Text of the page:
1. the work must be "specially ordered" or "commissioned." What this means is the independent contractor is paid to create something new (as opposed to being paid for an already existing piece of work); and
  2. prior to commencement of work, both parties must expressly agree in a signed document that the work shall be considered a work made for hire; and
  3. the work must fall within at least one of the following nine narrow statutory categories of commissioned works list in the Copyright Act:

(1) a translation, (2) a contribution to a motion picture or other audiovisual work, (3) a contribution to a collective work (such as a magazine), (4) as an atlas, (5) as a compilation, (6) as an instructional text, (7) as a test, (8) as answer material for a test, (9) or a supplementary work (i.e., "a secondary adjunct to a work by another author" such as a foreword, afterword, chart, illustration, editorial note, bibliography, appendix and index).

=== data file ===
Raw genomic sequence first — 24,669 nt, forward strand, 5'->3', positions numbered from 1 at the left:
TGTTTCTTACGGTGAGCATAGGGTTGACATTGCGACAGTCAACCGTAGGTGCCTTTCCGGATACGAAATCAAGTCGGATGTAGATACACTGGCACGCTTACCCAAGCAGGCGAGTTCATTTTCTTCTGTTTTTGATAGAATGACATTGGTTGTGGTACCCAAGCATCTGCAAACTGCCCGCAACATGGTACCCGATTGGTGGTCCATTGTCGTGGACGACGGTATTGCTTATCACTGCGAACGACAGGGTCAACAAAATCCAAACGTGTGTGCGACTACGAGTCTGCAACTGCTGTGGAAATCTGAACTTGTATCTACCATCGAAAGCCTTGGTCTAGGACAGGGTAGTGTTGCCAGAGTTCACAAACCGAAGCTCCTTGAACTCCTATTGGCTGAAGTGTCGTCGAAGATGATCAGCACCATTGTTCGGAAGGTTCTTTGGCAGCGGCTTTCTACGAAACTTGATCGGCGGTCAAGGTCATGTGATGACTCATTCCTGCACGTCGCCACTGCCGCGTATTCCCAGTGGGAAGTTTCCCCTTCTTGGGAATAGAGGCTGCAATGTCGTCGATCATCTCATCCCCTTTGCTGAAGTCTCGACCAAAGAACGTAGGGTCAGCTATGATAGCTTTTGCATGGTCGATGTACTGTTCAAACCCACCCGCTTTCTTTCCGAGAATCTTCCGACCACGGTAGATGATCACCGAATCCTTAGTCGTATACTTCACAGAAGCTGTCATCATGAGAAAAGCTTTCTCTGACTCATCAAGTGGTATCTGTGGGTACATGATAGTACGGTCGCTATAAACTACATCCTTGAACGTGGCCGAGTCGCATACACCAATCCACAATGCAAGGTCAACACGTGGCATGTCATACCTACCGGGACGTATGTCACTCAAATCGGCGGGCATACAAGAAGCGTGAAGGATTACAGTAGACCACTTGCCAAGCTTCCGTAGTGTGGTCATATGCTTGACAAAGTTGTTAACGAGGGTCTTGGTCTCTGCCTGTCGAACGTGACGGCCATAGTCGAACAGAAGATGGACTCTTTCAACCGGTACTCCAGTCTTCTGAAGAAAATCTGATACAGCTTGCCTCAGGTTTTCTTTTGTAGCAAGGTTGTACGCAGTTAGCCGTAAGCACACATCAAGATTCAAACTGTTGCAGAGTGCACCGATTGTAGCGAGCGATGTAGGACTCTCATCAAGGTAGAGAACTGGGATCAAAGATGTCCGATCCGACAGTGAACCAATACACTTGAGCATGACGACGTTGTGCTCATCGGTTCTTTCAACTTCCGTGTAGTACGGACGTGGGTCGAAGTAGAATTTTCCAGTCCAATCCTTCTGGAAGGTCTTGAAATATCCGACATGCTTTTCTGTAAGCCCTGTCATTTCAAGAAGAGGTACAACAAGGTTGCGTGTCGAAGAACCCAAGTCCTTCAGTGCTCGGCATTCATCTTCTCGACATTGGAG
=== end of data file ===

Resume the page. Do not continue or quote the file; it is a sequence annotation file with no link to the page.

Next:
answered Feb 27 '13 at 16:36
Jeremiah Prummer
441 points
  • It is worth noting that in most US States and Countries, copyright automatically passes to the Client in a work for hire situation. However, in some US States (California I believe is one example) it does not. Therefore you cannot assume that you own the rights just because you hired someone to produce the work for you. Always get a signed contract to ensure that ownership is clearly defined. – Gavin Coates 10 years ago
  • The preceding comment has errors in its statements about US copyright law. – Dana Shultz 10 years ago